How Did the West Get Rich? Alternative Stories and Alternative Lessons Luiz Carlos Bresser-Pereira

(Prepared as a bases for remarks delivered at the panel on "The New Development Economics: Critical Perspectives," at the Left Forum, New York, March 11, 2006.) The new development economics – and, more generally, the neo-liberal approach to economics – is based on certain ideas about markets and private property, in particular the idea that when property rights are secure and markets are allowed to function economic growth will be the salutary result. The condition that "markets are allowed to function" includes international markets, and an advocacy of free trade is certainly one of the hallmarks of the new development…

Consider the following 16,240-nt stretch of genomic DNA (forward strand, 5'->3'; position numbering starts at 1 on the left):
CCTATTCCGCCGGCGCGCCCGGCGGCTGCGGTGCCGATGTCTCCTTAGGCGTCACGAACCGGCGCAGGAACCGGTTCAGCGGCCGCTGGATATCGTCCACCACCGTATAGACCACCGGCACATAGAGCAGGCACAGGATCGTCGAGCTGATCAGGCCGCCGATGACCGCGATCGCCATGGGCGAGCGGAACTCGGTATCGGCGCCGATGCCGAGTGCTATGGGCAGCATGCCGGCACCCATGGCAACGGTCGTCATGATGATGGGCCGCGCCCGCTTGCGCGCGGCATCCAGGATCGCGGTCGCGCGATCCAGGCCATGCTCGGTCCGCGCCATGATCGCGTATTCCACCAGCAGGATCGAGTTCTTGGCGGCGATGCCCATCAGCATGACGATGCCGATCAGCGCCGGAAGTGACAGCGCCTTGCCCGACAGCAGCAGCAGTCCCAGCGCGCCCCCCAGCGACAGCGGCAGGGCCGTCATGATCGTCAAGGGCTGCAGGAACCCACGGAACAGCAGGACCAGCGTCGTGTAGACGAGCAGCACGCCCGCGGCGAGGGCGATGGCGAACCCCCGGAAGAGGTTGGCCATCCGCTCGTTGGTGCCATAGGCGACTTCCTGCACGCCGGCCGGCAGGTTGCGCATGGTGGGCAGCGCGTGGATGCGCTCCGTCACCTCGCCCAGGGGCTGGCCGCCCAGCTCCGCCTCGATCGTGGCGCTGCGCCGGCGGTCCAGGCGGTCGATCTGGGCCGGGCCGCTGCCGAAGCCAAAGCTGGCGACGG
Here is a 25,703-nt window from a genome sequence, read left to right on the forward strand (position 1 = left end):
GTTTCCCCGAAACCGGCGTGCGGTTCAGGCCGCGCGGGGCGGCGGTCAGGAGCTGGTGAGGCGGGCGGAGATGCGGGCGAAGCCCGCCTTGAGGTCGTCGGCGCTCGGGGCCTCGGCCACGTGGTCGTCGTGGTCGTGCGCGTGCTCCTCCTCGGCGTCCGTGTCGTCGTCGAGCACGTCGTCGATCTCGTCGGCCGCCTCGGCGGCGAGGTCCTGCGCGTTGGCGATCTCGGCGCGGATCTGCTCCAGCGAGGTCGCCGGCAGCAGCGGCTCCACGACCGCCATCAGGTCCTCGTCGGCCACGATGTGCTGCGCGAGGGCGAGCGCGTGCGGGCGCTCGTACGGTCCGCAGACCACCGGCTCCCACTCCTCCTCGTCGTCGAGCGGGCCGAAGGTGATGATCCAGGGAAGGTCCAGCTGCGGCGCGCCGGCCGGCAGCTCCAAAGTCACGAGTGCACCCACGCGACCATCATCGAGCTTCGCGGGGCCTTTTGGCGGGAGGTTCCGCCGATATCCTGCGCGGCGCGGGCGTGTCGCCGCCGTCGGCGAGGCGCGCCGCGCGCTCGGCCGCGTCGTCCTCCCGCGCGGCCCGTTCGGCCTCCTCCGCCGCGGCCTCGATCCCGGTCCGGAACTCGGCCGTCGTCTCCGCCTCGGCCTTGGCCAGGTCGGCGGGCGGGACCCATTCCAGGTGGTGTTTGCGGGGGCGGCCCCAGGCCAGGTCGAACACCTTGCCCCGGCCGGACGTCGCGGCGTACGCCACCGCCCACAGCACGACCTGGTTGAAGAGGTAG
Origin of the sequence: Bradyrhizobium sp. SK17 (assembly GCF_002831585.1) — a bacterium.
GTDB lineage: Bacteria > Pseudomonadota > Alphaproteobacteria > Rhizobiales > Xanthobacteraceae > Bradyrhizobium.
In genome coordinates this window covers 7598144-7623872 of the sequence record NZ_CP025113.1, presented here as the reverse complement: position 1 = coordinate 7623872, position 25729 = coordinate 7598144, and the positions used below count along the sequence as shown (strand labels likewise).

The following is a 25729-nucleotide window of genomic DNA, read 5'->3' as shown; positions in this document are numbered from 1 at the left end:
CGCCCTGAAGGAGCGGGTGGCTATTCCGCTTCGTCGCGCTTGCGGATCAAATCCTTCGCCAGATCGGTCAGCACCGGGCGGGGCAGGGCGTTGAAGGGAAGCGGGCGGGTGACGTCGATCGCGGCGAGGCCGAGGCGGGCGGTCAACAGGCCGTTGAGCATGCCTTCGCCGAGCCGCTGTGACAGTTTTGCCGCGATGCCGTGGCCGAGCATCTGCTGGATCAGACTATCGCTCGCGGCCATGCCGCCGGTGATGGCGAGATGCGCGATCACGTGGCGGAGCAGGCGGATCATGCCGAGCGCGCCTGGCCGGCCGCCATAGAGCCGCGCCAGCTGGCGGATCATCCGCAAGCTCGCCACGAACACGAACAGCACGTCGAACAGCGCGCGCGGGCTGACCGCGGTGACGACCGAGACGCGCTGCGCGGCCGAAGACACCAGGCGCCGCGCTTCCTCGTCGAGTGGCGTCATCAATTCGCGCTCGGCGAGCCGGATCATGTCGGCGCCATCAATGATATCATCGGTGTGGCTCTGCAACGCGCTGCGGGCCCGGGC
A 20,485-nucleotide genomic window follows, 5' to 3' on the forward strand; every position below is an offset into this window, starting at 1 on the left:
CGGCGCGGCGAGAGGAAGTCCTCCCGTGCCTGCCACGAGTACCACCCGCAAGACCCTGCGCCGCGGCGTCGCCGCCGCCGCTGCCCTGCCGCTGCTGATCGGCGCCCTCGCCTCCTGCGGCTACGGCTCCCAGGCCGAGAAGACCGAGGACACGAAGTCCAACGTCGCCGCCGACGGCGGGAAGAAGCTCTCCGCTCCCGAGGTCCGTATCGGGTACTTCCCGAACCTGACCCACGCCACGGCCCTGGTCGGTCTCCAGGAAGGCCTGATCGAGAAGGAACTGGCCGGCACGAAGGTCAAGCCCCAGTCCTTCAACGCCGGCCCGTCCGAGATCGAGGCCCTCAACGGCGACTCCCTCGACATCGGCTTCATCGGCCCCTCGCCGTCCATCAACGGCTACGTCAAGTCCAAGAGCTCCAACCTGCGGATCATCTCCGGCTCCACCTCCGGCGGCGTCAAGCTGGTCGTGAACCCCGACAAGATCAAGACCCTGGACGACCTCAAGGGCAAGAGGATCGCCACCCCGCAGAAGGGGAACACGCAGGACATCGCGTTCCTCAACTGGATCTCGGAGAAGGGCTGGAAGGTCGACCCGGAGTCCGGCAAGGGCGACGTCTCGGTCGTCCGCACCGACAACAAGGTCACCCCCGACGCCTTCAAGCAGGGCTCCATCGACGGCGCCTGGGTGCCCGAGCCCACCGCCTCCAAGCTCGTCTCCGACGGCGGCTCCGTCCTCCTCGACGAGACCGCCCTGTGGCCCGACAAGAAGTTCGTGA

Taming Predatory Capitalism James K. Galbraith

In 1899 Thorstein Veblen described predation as a phase in the evolution of culture, "attained only when the predatory attitude has become the habitual and accredited spiritual attitude...when the fight has become the dominant note in the current theory of life." After an entire century's struggle to escape from this phase, we've suffered a relapse. The predators are everywhere unleashed; and the institutions built to contain them, from the United Nations to the AFL-CIO to the SEC, are everywhere under siege. Predation has again become the defining feature of economic life. Our first problem is to grasp this reality in…

Appreciating Argentina Jayati Ghosh